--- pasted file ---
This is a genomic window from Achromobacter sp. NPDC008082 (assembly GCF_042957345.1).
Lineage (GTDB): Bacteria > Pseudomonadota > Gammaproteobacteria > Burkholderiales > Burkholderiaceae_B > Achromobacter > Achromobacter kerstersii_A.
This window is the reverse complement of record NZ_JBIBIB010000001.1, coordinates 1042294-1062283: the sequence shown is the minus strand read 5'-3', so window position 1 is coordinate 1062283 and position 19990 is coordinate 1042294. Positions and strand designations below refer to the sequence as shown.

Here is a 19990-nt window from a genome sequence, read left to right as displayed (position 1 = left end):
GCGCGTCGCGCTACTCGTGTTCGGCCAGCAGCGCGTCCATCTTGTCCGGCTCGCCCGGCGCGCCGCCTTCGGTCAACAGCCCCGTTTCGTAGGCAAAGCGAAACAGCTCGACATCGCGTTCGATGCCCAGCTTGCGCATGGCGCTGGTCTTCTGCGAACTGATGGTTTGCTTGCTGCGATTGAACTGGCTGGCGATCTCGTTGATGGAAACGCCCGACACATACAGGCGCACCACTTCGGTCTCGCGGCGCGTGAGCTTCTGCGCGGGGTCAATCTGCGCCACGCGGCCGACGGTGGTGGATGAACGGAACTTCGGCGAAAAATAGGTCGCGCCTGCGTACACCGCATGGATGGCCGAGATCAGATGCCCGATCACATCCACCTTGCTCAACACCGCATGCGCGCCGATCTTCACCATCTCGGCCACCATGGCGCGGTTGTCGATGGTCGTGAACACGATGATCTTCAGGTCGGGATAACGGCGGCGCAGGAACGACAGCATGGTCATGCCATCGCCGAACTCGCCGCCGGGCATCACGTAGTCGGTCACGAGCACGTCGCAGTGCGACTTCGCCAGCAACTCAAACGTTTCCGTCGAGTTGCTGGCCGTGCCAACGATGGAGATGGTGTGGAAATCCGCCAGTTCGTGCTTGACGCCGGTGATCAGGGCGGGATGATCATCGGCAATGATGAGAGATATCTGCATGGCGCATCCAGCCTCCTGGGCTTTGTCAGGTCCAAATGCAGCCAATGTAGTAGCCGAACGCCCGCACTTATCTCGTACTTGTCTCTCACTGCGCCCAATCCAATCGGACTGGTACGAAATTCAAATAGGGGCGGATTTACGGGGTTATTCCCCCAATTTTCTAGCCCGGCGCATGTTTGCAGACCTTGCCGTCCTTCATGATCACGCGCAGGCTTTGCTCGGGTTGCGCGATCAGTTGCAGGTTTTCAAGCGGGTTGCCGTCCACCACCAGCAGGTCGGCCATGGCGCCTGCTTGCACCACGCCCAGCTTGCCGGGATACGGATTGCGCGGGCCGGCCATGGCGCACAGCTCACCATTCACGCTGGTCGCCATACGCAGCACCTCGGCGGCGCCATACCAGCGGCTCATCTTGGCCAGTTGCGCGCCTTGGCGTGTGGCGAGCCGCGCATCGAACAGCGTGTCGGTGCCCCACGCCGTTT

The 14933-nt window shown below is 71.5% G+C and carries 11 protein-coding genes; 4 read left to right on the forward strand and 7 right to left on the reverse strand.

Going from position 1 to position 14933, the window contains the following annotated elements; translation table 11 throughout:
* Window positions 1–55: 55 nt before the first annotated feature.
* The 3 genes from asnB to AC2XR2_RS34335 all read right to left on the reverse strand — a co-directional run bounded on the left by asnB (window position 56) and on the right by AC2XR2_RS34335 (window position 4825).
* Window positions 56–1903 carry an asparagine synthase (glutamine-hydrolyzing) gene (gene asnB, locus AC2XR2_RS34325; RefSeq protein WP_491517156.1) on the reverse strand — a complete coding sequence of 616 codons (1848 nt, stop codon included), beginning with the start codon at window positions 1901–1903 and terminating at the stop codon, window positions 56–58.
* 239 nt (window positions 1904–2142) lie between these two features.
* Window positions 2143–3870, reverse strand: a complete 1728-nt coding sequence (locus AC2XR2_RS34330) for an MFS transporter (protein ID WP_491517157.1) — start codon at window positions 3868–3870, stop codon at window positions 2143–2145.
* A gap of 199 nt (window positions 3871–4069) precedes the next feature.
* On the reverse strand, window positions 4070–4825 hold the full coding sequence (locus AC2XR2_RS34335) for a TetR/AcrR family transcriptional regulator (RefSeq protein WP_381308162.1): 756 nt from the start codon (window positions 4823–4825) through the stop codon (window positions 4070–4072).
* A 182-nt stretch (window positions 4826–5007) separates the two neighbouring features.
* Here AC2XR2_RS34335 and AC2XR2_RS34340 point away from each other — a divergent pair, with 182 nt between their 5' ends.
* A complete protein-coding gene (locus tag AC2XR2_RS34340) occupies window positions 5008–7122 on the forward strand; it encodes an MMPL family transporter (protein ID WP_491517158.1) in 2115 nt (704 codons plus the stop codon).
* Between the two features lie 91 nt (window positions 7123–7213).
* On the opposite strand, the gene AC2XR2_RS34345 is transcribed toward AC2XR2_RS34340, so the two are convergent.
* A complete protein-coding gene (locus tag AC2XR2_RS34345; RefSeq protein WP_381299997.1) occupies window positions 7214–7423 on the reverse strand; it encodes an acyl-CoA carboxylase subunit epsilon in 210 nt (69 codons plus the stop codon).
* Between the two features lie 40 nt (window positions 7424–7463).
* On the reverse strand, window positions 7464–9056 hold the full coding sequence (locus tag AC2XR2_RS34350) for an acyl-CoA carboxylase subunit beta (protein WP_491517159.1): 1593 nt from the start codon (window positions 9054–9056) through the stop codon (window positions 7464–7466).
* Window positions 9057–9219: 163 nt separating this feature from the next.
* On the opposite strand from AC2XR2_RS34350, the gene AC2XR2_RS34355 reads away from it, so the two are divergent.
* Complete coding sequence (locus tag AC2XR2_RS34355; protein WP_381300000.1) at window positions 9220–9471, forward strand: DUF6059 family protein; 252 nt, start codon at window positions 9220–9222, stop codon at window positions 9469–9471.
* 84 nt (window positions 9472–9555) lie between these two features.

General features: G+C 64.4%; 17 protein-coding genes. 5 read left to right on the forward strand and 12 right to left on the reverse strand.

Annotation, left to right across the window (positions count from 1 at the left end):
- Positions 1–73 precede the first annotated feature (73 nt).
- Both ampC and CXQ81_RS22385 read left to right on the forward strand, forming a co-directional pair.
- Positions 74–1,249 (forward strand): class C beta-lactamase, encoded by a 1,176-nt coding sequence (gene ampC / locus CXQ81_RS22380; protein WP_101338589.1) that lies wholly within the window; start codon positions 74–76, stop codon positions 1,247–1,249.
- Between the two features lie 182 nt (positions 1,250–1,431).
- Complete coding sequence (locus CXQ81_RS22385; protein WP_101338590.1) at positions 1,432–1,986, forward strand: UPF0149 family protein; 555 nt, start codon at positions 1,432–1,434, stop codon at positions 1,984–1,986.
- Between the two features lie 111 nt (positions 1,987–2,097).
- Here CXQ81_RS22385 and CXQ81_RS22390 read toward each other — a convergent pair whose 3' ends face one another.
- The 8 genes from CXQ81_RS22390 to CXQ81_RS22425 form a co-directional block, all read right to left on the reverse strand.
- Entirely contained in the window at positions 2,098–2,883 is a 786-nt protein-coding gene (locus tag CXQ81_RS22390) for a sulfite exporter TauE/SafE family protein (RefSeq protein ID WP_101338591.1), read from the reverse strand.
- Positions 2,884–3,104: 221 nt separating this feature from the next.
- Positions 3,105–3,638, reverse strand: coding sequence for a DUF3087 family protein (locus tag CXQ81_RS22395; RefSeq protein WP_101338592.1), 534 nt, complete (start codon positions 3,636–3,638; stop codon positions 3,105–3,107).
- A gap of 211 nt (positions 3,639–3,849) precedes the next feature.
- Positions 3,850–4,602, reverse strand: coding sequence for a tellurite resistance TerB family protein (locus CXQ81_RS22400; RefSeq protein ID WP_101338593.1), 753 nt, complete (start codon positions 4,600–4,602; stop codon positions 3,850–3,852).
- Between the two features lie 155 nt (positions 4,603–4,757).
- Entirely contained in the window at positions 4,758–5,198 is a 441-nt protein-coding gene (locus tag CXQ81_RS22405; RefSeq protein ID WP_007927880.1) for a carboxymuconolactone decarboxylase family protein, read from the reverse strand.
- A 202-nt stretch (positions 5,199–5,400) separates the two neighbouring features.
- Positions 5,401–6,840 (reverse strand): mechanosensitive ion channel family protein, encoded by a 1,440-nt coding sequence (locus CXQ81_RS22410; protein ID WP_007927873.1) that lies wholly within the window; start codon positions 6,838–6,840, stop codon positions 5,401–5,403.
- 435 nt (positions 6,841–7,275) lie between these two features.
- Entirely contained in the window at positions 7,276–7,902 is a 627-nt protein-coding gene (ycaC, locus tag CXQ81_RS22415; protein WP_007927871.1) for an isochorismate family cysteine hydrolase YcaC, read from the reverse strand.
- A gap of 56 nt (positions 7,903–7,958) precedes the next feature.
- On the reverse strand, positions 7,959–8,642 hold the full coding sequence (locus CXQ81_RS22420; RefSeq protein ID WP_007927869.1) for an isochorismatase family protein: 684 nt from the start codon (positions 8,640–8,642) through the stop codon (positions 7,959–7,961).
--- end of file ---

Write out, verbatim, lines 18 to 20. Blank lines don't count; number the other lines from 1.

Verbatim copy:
* Between the two features lie 91 nt (window positions 7123–7213).
* On the opposite strand, the gene AC2XR2_RS34345 is transcribed toward AC2XR2_RS34340, so the two are convergent.
* A complete protein-coding gene (locus tag AC2XR2_RS34345; RefSeq protein WP_381299997.1) occupies window positions 7214–7423 on the reverse strand; it encodes an acyl-CoA carboxylase subunit epsilon in 210 nt (69 codons plus the stop codon).